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Skeletal Manifestations of Hypothyroidism in Twelve Cases from Switzerland

Ortner, Donald J. and Hotz, Gerhard. (2005) Skeletal Manifestations of Hypothyroidism in Twelve Cases from Switzerland. American journal of physical anthropology, Vol. 127No. 1. pp. 1-6.

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Official URL: http://edoc.unibas.ch/dok/A5253349

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Abstract

Hypothyroidism is caused by a deficiency in the synthesis of thyroid hormone. Dwarfism is the most obvious skeletal manifestation, but most people with hypothyroidism do not have any skeletal evidence of the disease. When the skeleton is affected, the severity of this manifestation depends on the degree of the deficiency and age of onset. Endemic hypothyroidism typically is linked to specific ecological settings such as the high mountains where iodine is absent, or else it occurs with very low concentrations in water and soil. In these areas, the prevalence may be as high as 8%. The disease can be expected to occur in archaeological human skeletal samples from endemic regions. Sporadic hypothyroidism is caused by a deficiency in the thyroid gland itself, and is not linked to any specific environmental context. The disease may be the result of a genetic defect, but can also be caused by other pathological conditions that may affect the thyroid gland, including infection and cancer. The skeletal abnormalities of the two variants will be indistinguishable in archaeological human remains. In order to identify hypothyroidism in archaeological skeletal samples, one must be aware of the differences in pathological skeletal changes seen in hypothyroidism in comparison with other diseases, such as achondroplasia, that can cause similar abnormalities. Twelve clinically documented cases of hypothyroidism provide data for understanding the skeletal abnormalities associated with this disease. All 12 are modern documented cases from Switzerland, where endemic hypothyroidism occurred in the iodine-deficient Alpine regions. However, at least one case in the sample was caused by a defect in the thyroid gland itself.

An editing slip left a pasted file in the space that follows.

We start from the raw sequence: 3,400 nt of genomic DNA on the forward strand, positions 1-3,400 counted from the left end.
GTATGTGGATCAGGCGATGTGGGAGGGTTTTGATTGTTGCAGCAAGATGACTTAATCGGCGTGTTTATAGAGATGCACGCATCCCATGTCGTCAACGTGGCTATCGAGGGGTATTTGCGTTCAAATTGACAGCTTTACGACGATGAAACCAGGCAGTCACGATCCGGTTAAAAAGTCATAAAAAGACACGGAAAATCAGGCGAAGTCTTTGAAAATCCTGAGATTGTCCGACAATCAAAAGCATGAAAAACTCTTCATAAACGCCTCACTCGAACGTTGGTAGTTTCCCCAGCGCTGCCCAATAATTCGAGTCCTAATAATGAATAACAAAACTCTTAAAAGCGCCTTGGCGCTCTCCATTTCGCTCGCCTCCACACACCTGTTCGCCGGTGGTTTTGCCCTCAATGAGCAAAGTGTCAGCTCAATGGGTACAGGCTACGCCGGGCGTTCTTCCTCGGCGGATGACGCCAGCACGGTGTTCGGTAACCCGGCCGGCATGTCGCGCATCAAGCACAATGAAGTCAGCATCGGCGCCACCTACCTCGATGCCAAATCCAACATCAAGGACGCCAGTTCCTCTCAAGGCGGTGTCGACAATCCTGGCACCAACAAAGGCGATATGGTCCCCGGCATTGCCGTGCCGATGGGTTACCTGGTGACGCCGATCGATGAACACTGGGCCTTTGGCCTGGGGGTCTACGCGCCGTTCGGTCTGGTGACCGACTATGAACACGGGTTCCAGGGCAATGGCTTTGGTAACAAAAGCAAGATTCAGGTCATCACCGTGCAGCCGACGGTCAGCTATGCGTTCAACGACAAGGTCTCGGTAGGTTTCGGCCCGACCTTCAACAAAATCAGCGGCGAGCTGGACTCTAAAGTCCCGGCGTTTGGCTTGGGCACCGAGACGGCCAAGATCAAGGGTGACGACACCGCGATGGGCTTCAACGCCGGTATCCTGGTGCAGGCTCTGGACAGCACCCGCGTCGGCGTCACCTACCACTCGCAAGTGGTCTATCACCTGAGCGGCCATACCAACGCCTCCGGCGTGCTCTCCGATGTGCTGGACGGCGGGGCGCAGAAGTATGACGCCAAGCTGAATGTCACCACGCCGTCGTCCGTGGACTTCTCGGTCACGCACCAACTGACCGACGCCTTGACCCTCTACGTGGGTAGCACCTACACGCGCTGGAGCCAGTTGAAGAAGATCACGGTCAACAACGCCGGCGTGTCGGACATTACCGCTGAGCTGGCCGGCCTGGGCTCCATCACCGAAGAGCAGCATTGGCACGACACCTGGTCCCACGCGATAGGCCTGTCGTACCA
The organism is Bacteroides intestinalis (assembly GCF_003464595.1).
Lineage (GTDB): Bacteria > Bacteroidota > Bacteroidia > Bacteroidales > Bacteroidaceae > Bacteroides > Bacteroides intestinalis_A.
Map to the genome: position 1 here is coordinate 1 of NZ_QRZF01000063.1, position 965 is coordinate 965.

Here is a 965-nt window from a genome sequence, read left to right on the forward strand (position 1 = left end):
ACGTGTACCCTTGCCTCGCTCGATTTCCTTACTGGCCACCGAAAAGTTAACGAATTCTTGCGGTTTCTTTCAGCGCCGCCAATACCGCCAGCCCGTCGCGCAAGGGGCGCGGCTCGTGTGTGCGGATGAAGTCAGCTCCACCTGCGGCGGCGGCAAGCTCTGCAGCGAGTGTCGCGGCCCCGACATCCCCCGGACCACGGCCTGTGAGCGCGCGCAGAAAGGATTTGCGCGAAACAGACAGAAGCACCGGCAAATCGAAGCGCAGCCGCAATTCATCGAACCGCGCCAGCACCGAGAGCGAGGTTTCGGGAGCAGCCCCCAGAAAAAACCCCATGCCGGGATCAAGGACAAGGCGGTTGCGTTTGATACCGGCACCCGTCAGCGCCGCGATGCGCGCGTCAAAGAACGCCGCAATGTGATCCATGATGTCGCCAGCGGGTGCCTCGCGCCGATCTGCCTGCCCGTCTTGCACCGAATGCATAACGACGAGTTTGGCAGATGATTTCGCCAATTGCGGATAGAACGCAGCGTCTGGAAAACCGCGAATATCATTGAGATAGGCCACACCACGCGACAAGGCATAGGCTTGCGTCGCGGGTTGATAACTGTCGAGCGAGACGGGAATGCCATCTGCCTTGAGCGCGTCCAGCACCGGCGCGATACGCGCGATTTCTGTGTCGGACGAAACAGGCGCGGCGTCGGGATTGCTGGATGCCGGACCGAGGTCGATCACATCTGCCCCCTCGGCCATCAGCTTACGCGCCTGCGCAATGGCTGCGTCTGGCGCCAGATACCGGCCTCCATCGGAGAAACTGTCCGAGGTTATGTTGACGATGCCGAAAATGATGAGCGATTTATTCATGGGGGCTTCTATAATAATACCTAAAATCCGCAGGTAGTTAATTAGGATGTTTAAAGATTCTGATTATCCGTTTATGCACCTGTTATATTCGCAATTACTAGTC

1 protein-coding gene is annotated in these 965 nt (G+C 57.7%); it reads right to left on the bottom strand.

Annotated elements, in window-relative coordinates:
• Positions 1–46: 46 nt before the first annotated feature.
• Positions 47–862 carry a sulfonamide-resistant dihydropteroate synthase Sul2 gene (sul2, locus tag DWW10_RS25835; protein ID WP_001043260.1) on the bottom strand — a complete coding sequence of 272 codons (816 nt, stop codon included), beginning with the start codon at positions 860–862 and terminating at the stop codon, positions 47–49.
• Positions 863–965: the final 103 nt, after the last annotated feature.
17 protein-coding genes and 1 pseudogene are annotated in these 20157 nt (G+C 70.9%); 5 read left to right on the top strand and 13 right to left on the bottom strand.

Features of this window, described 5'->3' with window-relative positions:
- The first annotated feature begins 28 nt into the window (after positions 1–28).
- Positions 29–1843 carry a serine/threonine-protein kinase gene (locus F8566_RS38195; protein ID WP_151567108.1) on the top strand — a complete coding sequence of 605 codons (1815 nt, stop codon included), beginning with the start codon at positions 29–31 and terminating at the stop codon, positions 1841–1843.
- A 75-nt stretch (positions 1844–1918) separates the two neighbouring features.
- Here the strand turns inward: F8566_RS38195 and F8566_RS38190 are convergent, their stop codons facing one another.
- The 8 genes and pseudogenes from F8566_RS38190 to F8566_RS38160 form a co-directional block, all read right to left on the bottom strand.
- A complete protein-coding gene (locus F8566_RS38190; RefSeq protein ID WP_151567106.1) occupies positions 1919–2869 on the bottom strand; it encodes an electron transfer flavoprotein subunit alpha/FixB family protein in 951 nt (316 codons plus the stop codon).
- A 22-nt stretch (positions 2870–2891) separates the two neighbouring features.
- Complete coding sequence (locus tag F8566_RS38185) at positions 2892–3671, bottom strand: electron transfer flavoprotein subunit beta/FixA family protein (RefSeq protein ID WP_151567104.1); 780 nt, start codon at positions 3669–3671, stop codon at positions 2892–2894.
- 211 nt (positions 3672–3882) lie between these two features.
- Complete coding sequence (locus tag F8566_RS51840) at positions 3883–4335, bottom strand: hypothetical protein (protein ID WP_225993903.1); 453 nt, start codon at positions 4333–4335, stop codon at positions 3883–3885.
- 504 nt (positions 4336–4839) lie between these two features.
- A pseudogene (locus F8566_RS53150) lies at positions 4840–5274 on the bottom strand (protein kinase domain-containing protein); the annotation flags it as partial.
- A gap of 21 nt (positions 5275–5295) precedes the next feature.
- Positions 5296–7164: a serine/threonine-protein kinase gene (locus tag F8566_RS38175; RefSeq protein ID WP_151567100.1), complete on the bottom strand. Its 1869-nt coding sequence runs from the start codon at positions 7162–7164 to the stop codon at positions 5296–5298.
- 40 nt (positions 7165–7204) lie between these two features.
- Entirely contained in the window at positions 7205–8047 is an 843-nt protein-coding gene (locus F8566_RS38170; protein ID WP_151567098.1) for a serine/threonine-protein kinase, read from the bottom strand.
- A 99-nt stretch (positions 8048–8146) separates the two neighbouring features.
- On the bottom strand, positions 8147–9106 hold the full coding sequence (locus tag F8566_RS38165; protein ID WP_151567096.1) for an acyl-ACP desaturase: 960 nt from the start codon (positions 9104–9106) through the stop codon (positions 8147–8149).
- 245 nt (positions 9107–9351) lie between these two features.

Faculties and Departments:05 Faculty of Science > Departement Umweltwissenschaften > Integrative Biologie > Integrative Prähistorische und Naturwissenschaftliche Archäologie (IPNA)
UniBasel Contributors:Hotz, Gerhard
Item Type:Article, refereed
Article Subtype:Research Article
Publisher:Wistar Institute of Anatomy
ISSN:0002-9483
Note:Publication type according to Uni Basel Research Database: Journal article
Last Modified:22 Mar 2012 14:29
Deposited On:22 Mar 2012 14:06

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